North Korean troops crossed the 38th Parallel in June 1950. President Harry S Truman ordered the 24th Infantry Division to head to Korea.
Among the soldiers of the 24th was Mitchell Red Cloud, a Native American Ho-Chunk (Winnebago Tribe). A Marine veteran of WW II, he was one of Carlson’s Raiders at Guadalcanal, and took a bullet on Okinawa. Discharged after the war, he was back in uniform two years later to serve his country. His actions in Korea would earn him the Medal of Honor.
One night Mitchell was at a forward observation post when he spotted the enemy charging from a brush-covered area, less than 100 feet away. He opened fire with his Browning Automatic Rifle (BAR), and emptied magazine after magazine at point-blank range.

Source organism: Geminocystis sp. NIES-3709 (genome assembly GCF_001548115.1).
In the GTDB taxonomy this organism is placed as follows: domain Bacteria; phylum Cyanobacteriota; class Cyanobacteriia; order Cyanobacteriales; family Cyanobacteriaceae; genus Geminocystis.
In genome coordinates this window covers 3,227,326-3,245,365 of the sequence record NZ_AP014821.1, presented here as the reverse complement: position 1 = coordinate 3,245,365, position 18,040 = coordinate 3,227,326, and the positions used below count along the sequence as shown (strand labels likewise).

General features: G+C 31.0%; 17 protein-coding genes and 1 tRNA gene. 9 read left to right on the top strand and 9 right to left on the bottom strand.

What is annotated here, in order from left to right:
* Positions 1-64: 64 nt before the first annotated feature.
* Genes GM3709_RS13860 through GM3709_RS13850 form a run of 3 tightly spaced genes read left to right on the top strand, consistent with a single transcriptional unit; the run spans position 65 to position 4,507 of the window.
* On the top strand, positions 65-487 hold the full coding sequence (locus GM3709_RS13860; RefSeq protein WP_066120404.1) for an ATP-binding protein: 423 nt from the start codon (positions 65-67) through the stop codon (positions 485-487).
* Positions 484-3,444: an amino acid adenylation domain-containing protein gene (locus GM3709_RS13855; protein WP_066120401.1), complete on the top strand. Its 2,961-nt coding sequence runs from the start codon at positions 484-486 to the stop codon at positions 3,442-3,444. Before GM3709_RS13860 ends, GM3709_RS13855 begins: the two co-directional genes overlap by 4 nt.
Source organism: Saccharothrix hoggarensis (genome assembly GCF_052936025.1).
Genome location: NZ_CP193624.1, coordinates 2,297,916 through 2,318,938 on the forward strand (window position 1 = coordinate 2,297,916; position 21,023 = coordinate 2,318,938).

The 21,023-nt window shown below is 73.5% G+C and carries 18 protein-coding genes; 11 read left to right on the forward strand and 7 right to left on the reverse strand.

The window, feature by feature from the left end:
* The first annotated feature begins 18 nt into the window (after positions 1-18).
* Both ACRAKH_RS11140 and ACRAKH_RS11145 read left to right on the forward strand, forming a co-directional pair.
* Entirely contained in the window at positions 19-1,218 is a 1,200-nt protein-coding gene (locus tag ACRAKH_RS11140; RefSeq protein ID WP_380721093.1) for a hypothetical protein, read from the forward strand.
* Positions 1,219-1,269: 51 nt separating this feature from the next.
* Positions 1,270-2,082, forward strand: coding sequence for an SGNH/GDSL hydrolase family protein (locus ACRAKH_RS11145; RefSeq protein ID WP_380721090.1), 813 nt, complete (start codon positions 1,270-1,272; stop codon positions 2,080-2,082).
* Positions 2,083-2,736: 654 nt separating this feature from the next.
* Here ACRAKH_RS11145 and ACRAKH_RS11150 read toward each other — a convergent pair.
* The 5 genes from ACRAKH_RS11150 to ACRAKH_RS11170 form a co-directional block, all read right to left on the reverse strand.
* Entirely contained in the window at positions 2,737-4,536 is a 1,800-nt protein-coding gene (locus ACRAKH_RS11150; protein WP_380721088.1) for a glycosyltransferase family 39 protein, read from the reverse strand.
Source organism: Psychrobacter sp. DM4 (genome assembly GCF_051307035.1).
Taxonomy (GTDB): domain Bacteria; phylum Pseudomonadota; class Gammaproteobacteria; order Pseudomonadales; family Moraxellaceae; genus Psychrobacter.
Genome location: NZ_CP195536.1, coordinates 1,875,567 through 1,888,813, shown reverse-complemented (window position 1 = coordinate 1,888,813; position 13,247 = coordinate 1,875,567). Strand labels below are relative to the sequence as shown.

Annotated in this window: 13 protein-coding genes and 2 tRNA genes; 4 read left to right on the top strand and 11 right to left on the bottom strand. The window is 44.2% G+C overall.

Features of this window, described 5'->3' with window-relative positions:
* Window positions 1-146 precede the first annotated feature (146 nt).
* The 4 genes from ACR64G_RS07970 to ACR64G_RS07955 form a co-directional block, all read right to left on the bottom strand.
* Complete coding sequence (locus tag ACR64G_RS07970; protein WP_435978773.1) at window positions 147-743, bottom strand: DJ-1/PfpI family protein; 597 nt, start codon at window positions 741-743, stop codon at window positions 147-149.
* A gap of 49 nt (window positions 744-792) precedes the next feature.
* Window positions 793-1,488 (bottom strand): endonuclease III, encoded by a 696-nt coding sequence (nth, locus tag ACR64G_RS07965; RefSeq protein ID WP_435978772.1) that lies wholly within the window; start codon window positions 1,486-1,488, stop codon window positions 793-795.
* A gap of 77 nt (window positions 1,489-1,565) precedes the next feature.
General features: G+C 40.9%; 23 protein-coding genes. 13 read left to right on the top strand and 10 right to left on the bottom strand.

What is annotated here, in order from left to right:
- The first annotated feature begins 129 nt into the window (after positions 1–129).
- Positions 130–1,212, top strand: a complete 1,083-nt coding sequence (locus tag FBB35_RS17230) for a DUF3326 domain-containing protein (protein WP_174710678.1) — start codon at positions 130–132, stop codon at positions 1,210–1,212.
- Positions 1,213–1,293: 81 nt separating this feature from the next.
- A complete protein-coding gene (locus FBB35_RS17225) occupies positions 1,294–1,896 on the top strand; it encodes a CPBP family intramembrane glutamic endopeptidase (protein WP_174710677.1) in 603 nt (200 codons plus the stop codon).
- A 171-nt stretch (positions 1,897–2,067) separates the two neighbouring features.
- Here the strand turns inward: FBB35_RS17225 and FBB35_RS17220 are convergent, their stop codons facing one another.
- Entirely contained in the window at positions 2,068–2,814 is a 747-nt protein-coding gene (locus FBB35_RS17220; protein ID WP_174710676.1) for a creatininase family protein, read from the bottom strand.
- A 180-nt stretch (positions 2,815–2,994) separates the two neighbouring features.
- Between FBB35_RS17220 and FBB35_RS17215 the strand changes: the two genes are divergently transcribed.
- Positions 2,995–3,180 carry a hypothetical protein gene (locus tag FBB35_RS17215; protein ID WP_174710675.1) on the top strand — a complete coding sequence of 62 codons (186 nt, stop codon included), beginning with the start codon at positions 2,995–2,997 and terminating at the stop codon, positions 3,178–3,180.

His citation read,
“His accurate and intense fire checked this assault and gained time for the company to consolidate its defense,”.
Mitchell was hit twice. A medic applied dressings, and Mitchell resumed firing. He was hit again, but refused aid.
“Corporal Red Cloud pulled himself to his feet, and wrapping his arm around a tree, continued his deadly fire again, until he was fatally wounded.”
Because of Mitchell’s cover fire, the rest of his Company were able to withdraw to fortified positions. He gave his own life to save many.
And that is the definition of hero.
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